Aphids are Pests in the Georgia School or Community Garden

Aphids are Pests in the Georgia School or Community Garden
Jim Occi, BugPics, Bugwood.org

Do you have aphids in your garden?  If so, are they a problem?  Spring when many plants have succulent, new growth is prime aphid time.

Aphids, also called plant lice, are soft-bodied, pear shaped insects with tail-like appendages known as cornicles.  Most aphids are about 1/10th inch long and can be several colors:  green, black, pink, brown. If you have trouble identifying your pest, contact your local UGA Extension agent.

Aphids use “piercing-sucking” mouthparts to suck the juices out of tender plant parts, secreting a sticky substance known as honeydew.  Ants are attracted to honeydew and will often protect the aphids making it.  Black sooty mold grows well on honeydew and is difficult to remove from

Aphids are Pests in the Georgia School or Community Garden
Sooty mold caused by aphids. Joesph O’Brien, USDA Forest Service, Bugwood.org

the leaves.  This sooty mold makes photosynthesis almost impossible on the leaves affected.  All this means that aphids can be a problem to the community gardener.

Aphids are a danger to plants in three ways.

They can:

  1. weaken a plant making it susceptible to a secondary infection
  2. cause curling of leaves and damage to terminal buds
  3. carry and spread plant viruses

Right now our gardens are full of leafy, new plant growth and as the temperatures warm up, check the underside of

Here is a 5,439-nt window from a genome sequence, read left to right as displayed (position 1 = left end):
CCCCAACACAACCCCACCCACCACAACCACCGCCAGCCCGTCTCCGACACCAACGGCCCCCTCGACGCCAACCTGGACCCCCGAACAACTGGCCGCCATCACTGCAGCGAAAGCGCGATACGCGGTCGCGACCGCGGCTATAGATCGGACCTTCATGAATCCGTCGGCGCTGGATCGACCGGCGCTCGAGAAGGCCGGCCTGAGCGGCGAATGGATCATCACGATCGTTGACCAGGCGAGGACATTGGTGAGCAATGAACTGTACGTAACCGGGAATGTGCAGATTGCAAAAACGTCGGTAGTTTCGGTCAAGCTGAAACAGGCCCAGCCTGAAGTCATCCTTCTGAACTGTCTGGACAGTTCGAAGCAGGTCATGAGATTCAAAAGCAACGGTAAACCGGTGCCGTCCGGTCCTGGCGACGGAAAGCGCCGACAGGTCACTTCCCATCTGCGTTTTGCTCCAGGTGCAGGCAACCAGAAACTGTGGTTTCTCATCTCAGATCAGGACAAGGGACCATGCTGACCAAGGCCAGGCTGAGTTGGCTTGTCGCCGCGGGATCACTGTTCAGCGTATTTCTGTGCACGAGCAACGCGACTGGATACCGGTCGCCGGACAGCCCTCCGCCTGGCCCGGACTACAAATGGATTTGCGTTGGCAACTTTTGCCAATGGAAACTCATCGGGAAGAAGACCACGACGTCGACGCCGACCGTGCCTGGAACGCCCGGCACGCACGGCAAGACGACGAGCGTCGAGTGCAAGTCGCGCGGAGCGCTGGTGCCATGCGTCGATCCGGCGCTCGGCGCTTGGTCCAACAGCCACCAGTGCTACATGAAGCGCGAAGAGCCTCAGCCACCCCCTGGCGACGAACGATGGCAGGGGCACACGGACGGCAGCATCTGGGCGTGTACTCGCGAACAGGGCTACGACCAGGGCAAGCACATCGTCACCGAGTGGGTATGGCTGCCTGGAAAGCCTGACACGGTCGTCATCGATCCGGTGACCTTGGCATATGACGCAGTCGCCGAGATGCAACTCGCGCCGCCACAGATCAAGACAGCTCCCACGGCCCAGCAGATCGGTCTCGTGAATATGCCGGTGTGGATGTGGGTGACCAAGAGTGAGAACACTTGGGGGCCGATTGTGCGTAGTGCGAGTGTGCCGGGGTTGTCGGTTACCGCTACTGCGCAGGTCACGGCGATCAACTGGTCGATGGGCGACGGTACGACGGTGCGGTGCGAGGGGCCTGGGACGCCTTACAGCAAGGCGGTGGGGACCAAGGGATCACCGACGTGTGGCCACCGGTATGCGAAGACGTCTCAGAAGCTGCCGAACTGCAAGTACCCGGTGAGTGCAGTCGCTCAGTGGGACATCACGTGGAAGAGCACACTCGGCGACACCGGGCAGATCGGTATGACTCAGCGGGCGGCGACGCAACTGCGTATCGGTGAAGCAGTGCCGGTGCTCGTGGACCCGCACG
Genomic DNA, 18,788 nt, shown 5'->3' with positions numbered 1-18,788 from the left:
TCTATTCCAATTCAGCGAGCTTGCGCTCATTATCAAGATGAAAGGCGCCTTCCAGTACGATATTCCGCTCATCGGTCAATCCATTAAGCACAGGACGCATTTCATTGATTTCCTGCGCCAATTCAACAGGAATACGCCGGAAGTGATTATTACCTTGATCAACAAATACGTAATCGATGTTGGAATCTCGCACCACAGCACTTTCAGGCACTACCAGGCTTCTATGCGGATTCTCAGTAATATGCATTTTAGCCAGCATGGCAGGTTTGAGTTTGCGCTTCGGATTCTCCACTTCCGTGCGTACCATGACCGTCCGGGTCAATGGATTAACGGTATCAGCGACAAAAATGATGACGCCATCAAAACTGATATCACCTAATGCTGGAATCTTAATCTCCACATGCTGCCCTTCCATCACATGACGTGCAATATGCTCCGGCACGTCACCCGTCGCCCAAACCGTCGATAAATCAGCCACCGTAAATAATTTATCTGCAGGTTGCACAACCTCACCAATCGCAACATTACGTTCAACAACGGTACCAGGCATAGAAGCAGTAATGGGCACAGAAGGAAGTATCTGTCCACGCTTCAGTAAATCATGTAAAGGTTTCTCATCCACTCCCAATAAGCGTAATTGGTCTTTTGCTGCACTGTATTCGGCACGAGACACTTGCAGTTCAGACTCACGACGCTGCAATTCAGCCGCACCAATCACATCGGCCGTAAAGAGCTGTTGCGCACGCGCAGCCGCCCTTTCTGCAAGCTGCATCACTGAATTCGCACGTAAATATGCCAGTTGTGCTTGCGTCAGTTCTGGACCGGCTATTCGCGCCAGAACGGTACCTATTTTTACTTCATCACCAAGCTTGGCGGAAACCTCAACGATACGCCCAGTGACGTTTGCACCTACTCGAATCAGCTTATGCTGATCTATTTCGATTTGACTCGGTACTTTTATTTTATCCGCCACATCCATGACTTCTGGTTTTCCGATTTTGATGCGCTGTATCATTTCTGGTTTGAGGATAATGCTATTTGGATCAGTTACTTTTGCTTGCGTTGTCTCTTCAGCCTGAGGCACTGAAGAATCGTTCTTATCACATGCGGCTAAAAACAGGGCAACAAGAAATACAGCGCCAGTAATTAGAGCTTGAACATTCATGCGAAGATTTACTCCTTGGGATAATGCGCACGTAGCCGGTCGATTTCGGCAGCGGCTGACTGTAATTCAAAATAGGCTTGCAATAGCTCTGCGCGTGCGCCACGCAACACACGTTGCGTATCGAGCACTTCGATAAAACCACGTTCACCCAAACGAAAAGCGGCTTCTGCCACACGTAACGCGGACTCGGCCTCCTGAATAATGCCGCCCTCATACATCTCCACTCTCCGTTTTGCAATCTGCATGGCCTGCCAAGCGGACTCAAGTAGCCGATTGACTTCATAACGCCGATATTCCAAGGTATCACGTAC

Aphids are Pests in the Georgia School or Community Garden
Aphids on lettuce

leaves and terminal buds for aphid pests.   Look for those tail-like appendages.  (Some people call them tailpipes!) Also pay attention to ant trails.  They may lead you to the honeydew making aphids.

Since aphids tend to congregate as a group, you can try removing the one or two leaves where you find them.  Sometimes a good spray with the hose is enough to remove the insects.   If not, insecticidal soap is a good choice. Sometimes I can just wipe them off with a wet paper towel.

Beneficial insects are nature’s way of controlling aphids.   So avoid applying any chemical insecticide that could harm those beneficials.  Some of the natural predators include lacewings or lady beetles (lady bugs).  You can actually purchase lady beetles from insect distributors but once you get them you can’t control where they fly.

Wishing you an aphid-free spring!

Happy Gardening!

Becky Griffin

Community and School Garden Coordinator at UGA Extension
Becky Griffin helps school and community gardeners succeed! This includes organizing school garden teacher training with county agents, assisting schools with STE(A)M goals, and creating resources on starting and sustaining successful gardens.

Becky is a Georgia Certified Beekeeper and works with community and school gardeners to increase beneficial insect habitat.In 2019, she will coordinate the Great Georgia Pollinator Census (https://GGaPC.org).Ask her about it!
Becky Griffin

3 thoughts on “Aphids are Pests in the Georgia School or Community Garden

  1. Good tips! Thanks for the reminder on the insecticidal soap – I also like how it doesn’t mess with the good bugs!

  2. Hello there!
    I would just like to add that spiders are also a prominent aphid eaters and although they are not as mobile as lady bugs they might turn out as efficient! I myself had an issue with aphids and modified my garden to be more spider-suitable(this should only be attempted if you are not an arachnophobe!). Meaning I planted more bushes which luckily became home to some spiders(judging by the spider webs).

    At first I was skeptical about it, but soon after the results were clear – a drastic decrease of aphids, and believe me, I had a lot of them.

    Kudos to the author of this article and keep the good work up.

    Best Regards, G.

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